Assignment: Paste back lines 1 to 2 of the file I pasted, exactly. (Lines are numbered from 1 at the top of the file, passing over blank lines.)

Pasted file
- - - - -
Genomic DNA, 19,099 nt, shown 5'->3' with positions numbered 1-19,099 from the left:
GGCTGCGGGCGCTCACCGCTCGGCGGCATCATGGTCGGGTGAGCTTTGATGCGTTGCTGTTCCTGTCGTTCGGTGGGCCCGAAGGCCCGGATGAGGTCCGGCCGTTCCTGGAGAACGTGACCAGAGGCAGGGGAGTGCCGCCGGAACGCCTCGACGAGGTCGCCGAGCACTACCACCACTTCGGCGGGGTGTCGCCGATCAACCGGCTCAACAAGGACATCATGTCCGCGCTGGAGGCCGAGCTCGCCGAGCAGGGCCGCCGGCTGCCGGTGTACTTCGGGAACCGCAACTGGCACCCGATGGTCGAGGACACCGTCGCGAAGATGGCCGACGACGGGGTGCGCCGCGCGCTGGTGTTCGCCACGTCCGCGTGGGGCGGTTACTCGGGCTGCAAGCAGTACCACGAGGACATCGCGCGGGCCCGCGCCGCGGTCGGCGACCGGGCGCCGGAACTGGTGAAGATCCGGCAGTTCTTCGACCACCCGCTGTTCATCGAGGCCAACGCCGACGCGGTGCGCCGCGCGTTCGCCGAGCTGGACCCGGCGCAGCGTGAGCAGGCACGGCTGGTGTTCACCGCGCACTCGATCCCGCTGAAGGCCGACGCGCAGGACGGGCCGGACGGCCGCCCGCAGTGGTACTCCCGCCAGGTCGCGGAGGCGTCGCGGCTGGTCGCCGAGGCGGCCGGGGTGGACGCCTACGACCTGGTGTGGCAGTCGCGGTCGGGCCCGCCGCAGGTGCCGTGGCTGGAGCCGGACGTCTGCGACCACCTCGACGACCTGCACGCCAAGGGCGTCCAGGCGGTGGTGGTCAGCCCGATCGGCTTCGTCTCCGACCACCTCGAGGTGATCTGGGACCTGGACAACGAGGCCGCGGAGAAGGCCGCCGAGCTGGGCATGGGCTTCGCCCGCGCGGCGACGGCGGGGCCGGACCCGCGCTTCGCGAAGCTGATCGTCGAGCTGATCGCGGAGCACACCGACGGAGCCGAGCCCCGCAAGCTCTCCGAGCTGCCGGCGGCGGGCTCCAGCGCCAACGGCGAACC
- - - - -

Genomic DNA, 19,099 nt, shown 5'->3' with positions numbered 1-19,099 from the left:
GGCTGCGGGCGCTCACCGCTCGGCGGCATCATGGTCGGGTGAGCTTTGATGCGTTGCTGTTCCTGTCGTTCGGTGGGCCCGAAGGCCCGGATGAGGTCCGGCCGTTCCTGGAGAACGTGACCAGAGGCAGGGGAGTGCCGCCGGAACGCCTCGACGAGGTCGCCGAGCACTACCACCACTTCGGCGGGGTGTCGCCGATCAACCGGCTCAACAAGGACATCATGTCCGCGCTGGAGGCCGAGCTCGCCGAGCAGGGCCGCCGGCTGCCGGTGTACTTCGGGAACCGCAACTGGCACCCGATGGTCGAGGACACCGTCGCGAAGATGGCCGACGACGGGGTGCGCCGCGCGCTGGTGTTCGCCACGTCCGCGTGGGGCGGTTACTCGGGCTGCAAGCAGTACCACGAGGACATCGCGCGGGCCCGCGCCGCGGTCGGCGACCGGGCGCCGGAACTGGTGAAGATCCGGCAGTTCTTCGACCACCCGCTGTTCATCGAGGCCAACGCCGACGCGGTGCGCCGCGCGTTCGCCGAGCTGGACCCGGCGCAGCGTGAGCAGGCACGGCTGGTGTTCACCGCGCACTCGATCCCGCTGAAGGCCGACGCGCAGGACGGGCCGGACGGCCGCCCGCAGTGGTACTCCCGCCAGGTCGCGGAGGCGTCGCGGCTGGTCGCCGAGGCGGCCGGGGTGGACGCCTACGACCTGGTGTGGCAGTCGCGGTCGGGCCCGCCGCAGGTGCCGTGGCTGGAGCCGGACGTCTGCGACCACCTCGACGACCTGCACGCCAAGGGCGTCCAGGCGGTGGTGGTCAGCCCGATCGGCTTCGTCTCCGACCACCTCGAGGTGATCTGGGACCTGGACAACGAGGCCGCGGAGAAGGCCGCCGAGCTGGGCATGGGCTTCGCCCGCGCGGCGACGGCGGGGCCGGACCCGCGCTTCGCGAAGCTGATCGTCGAGCTGATCGCGGAGCACACCGACGGAGCCGAGCCCCGCAAGCTCTCCGAGCTGCCGGCGGCGGGCTCCAGCGCCAACGGCGAACC